The Tigers come of age

Last week, I saw Matthew White kick a goal. It wasn’t an overly pretty one, more of a helicopter off the inside of the boot. But it did the job. I expected maybe a subtle waggle of the finger or perhaps a loving embrace with Benny Nason, who was nearby. But he did neither. Instead he clawed at his jumper. He turned to the cheer squad and roared in exultation, still clutching the yellow and black in one hand and thumping his chest proudly with the other. It was in that moment that I realised that the Tiger really was stirring.

All summer I had been hearing about this infamous feline lurking in a cage down at Punt Road, waiting for the season to begin so that its hyperactive cubs could wreak havoc. Personally I was wary that perhaps the only thing anyone was stirring was a very large pot; simmering all this expectation and hope to only find that the Tigers of old were to be just that. But I was wrong. These players, this coach, our club: they’re going places. Finally.

And so, the journey to the MCG on that Mother’s day eve turned out to be rather enjoyable. After having a dispute with mum as to whether I was rugged up enough and her forcing me to add a fifth layer of wool to my ensemble (I’m seventeen for god’s sake!) Dad started up the Cressida and we set out. Sitting in the car I looked at him and grinned. Dad reciprocated with an encouraging pat on the knee and said, “Here we go, kid.” That was all that needed to be said. For the first time in a long time the Tigers were genuine contenders against a genuine team. With that I turned on the radio. The words “Cotchin,” “Martin,” “Nahas,” and “Push-up,” bounced from SEN to 774 and then onto 3AW and then back again to SEN. Driving down Bridge Road I saw excursions of yellow and black armies marching their way to the MCG, as others sat at various pubs, donning the same attire and having a pre-game beverage. We’re controlling the airwaves, we’re parading the streets. Next stop: global domination.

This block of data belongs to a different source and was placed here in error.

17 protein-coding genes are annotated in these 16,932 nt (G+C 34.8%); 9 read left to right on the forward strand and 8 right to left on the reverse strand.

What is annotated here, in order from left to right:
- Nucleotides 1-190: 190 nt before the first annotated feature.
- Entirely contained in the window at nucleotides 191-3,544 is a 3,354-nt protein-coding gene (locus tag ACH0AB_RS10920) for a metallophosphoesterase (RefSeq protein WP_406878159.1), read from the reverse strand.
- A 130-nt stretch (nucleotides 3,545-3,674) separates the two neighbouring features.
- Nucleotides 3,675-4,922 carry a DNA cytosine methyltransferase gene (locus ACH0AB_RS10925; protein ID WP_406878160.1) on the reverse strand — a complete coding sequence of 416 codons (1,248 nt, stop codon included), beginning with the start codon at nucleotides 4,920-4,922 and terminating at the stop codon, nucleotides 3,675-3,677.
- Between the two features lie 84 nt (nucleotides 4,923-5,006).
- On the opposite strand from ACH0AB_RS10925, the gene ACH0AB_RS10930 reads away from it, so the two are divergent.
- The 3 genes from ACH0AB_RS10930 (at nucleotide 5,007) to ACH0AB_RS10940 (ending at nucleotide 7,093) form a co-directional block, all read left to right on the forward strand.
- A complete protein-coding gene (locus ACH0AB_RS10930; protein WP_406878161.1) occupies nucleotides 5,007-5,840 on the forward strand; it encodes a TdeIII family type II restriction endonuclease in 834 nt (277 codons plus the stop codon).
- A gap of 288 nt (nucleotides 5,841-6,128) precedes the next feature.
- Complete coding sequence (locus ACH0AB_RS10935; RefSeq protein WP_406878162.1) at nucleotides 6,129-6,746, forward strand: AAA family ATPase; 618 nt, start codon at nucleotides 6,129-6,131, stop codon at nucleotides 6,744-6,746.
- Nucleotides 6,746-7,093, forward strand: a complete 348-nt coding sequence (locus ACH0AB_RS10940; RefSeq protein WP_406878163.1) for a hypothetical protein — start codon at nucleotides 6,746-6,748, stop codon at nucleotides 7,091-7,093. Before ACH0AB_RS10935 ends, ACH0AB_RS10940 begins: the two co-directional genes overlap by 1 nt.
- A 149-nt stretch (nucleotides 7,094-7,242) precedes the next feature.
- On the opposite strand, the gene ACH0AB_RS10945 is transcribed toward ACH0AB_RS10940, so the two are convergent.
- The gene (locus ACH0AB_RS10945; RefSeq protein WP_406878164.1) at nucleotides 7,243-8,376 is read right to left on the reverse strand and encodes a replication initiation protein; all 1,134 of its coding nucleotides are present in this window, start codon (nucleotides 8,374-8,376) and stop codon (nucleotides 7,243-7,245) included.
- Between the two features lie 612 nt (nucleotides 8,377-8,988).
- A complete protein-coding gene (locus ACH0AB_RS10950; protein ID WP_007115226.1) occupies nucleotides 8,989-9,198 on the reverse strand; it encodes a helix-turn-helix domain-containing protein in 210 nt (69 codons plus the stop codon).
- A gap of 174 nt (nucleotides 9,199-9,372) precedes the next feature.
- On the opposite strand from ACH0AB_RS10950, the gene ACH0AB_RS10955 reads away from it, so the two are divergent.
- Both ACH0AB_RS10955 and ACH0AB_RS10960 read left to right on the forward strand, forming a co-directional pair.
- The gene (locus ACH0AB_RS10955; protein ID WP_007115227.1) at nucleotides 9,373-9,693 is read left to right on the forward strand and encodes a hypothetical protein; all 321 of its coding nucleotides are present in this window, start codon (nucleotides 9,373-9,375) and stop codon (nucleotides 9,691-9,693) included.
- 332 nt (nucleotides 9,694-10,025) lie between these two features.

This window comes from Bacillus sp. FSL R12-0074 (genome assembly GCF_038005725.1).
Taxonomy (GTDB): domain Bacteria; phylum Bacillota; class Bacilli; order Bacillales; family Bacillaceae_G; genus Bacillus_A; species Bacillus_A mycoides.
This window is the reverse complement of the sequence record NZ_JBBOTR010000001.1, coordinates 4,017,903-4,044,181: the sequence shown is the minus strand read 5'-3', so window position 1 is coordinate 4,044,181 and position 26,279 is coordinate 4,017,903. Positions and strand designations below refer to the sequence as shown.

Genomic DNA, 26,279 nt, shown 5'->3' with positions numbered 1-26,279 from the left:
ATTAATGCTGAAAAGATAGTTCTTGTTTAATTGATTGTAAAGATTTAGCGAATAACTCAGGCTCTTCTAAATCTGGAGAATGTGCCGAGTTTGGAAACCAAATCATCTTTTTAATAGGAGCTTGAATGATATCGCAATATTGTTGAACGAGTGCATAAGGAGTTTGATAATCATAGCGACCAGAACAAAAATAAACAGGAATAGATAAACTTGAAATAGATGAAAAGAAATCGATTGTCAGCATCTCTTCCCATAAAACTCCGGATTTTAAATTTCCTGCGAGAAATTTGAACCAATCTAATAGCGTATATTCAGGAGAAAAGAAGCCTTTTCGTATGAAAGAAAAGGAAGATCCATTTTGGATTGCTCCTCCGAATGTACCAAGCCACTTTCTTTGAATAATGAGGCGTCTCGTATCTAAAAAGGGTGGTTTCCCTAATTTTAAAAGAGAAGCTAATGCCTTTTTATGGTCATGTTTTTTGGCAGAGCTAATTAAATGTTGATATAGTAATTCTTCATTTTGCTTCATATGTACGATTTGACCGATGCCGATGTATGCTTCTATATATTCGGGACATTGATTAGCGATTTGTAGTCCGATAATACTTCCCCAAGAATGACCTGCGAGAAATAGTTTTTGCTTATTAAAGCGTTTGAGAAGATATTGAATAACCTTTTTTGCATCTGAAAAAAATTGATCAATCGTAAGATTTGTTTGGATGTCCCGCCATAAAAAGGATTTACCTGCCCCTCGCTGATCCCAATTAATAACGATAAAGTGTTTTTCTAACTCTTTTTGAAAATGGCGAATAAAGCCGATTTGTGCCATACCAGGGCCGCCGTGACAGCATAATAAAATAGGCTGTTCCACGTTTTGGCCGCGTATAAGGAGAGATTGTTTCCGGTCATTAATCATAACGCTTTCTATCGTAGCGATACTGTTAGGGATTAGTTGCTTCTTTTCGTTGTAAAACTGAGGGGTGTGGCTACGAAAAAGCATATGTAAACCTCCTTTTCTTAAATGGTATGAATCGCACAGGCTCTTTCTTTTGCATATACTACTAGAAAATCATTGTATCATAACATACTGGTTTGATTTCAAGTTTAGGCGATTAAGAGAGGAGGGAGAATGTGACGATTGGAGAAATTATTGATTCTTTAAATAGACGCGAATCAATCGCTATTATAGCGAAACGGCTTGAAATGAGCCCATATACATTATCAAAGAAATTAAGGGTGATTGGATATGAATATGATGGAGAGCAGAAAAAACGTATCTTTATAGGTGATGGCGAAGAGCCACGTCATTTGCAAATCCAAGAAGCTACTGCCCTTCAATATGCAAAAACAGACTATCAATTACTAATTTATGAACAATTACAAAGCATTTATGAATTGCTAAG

If the world boiled down to the Melbourne Cricket Ground, that last bit would sound far more practical.

Anyway, back to the game…

It started with a goal from Nahas. The ideal start. The second level of the member’s stand, which was now close to capacity, erupted, as did the other thirty odd thousand. What happened next, however, had the potential to make us all pack up and go home. The Fremantle defensive press was working wonders for them, giving them ten scoring shots for the quarter. Fortunately, or unfortunately depending on your convictions, eight of those shots missed the target, keeping the Tigers in the game. Down the other end, Bachar Houli slotted his first goal in the yellow and black and Tyrone Vickery scored his first of three for the day. The term ended with both teams on twenty points. I was happy with that.

As I looked down at the quarter time huddle, I thought back to a few years ago when I saw Geelong throw us around like rag-dolls. That day they smashed more records than ever before. I now understand why. That day, if the Boroondara U/12s squad had taken the field in a Richmond strip, no one would have batted an eye-lid. They were lacking in everything you need to play AFL: muscle, poise, skill.

Not to take anything away from the kids of Kew, mind you. But you get what I mean.